United Church of Christ

Books of the Bible: Hebrews

We never grasped, in our bruised white innocence and sentimentality, that harmony is easy – justice is not. We should’ve been praying not for harmony, but for endurance.


But despite the apprehensions many of us have around the very thought of blood, blood is life, and blood adequately reflects the gravity and severity of God’s love for us.


During this Lenten season, I commit to inserting joy and laughter into my daily fight for justice and peace. I commit to saying ‘thank you’ and ‘I’m sorry.’


Being tested turned Jesus tender. As we struggle every day, driven by fears, distracted by shiny objects, overcrowded with longings, doing the best we can, Jesus sympathizes.


Next time you get to church early or the sermon gets boring, look around. Ask yourself: which parts of this building look like heaven? Conversely, which ones fall short?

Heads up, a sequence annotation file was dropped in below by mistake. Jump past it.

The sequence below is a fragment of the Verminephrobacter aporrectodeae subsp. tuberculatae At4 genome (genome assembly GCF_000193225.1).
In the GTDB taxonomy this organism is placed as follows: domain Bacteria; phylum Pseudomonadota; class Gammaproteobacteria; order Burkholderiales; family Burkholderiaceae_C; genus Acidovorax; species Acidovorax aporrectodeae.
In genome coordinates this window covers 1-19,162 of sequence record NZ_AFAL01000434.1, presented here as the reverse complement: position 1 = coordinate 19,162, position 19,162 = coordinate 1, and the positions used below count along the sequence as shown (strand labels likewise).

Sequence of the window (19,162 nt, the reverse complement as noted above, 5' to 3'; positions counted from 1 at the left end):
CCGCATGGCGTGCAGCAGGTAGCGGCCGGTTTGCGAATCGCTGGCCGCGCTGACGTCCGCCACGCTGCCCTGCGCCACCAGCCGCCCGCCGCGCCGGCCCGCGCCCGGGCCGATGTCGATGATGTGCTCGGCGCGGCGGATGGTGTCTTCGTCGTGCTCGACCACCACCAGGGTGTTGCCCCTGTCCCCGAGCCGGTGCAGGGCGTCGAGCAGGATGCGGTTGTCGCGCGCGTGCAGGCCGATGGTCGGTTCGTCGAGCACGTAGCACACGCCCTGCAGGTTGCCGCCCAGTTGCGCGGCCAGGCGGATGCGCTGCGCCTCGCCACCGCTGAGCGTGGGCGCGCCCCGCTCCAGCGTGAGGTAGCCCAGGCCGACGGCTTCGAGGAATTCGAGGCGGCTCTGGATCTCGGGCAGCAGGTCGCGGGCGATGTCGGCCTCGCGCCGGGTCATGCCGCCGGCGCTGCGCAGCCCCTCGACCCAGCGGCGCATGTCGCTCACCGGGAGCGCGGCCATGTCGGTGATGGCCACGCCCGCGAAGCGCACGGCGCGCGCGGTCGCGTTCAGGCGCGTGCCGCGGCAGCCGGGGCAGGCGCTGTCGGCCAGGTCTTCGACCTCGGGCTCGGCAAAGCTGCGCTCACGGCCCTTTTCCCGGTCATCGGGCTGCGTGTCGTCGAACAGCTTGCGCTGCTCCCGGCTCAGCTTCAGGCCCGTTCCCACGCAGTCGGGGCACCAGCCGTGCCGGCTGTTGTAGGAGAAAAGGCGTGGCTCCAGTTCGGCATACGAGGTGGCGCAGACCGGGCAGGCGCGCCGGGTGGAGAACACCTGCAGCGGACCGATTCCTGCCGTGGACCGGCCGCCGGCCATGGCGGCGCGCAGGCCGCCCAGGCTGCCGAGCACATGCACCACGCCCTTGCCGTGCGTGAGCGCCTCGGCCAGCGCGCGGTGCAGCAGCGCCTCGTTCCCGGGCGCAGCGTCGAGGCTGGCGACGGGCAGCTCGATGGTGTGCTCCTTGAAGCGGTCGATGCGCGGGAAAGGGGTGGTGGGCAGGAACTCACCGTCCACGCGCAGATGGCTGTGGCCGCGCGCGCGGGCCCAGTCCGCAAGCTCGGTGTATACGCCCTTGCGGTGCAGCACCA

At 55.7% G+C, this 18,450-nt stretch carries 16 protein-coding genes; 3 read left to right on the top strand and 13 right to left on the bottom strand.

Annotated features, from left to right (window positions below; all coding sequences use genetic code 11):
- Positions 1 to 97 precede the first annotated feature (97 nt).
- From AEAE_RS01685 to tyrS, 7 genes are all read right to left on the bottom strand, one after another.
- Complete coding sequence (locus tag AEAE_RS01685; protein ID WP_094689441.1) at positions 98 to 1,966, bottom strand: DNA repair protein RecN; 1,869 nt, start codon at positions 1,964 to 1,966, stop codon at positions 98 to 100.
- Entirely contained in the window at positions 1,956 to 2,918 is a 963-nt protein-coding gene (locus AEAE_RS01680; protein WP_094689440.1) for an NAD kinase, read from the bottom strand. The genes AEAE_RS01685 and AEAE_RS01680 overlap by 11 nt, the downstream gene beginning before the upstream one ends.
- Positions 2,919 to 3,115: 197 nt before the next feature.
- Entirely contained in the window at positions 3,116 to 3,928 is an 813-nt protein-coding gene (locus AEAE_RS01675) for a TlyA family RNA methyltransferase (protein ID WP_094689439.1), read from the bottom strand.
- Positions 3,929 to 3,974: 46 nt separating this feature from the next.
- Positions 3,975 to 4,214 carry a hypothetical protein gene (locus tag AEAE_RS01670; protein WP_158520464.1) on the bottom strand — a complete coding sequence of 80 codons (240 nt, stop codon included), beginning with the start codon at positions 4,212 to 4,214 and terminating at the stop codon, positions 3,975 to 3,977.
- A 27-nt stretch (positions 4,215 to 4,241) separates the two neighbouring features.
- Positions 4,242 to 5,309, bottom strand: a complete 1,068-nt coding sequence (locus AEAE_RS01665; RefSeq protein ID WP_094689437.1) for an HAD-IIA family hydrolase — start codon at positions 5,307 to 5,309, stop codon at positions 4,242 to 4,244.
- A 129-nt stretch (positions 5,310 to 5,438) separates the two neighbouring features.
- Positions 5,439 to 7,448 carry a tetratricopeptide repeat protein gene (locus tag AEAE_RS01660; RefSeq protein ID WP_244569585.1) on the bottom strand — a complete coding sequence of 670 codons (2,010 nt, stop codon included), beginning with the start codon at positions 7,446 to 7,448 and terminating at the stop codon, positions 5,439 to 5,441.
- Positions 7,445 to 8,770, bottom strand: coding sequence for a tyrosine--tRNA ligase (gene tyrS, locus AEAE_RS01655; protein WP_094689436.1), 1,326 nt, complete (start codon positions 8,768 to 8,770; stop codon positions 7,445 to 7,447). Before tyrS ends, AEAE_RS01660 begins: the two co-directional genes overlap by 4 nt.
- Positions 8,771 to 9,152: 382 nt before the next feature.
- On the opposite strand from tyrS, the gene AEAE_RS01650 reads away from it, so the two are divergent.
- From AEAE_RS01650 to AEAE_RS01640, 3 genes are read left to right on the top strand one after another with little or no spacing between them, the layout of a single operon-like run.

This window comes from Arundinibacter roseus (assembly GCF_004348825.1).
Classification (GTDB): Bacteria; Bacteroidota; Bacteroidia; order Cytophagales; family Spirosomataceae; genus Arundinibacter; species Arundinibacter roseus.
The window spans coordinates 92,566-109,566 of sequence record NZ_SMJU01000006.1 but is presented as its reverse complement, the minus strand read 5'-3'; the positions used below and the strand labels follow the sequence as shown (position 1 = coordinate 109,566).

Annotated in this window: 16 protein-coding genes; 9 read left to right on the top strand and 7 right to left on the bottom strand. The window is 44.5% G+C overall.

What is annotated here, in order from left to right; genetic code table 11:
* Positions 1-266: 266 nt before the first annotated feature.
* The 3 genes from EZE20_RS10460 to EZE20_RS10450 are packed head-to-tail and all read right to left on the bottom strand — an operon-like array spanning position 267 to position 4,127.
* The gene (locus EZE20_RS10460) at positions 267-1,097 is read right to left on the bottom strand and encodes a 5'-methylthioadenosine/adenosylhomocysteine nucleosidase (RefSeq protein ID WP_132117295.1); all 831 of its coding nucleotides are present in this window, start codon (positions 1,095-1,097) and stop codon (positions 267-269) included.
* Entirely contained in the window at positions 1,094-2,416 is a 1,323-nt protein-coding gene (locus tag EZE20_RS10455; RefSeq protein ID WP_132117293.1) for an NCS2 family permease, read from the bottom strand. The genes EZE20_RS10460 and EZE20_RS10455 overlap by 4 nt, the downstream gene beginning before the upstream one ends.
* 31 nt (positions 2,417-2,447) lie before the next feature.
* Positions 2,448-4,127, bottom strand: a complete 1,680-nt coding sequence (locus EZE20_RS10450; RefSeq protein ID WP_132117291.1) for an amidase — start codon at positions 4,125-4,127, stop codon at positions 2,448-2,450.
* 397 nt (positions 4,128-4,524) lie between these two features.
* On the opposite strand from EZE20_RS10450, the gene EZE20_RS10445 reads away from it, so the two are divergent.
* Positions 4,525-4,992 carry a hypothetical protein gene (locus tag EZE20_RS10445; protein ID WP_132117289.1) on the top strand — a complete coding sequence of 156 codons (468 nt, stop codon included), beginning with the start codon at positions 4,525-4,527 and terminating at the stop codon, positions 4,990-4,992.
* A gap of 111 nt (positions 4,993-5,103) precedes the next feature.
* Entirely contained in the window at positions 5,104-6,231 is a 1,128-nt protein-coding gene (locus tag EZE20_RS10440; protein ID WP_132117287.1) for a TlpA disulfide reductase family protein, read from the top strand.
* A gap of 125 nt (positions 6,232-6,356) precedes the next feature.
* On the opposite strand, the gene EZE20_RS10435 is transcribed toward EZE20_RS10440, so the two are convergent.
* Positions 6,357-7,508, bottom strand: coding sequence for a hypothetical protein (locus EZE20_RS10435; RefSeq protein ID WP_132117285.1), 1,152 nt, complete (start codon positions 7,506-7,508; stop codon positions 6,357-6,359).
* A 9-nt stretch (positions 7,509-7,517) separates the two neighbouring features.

Everywhere we turn, we are offered opportunities for resistance training. The path of least resistance is also the path of least growth.


What might make us not give up meeting together? If we don’t learn how to self-govern ourselves in meetings, what will happen to self-governance and democracy?


Just when we’d expect God to scrap the covenant with humanity and cease all efforts to reconcile with us, God clears God’s voice and speaks a Word of Everlasting Love.


If you’ve ever been scared to do what’s right but done it anyway, then you understand the cost of Advent.


I have glimpsed enough to be convinced that the things of God that are invisible have the power to transform lives, congregations, communities, and even societies.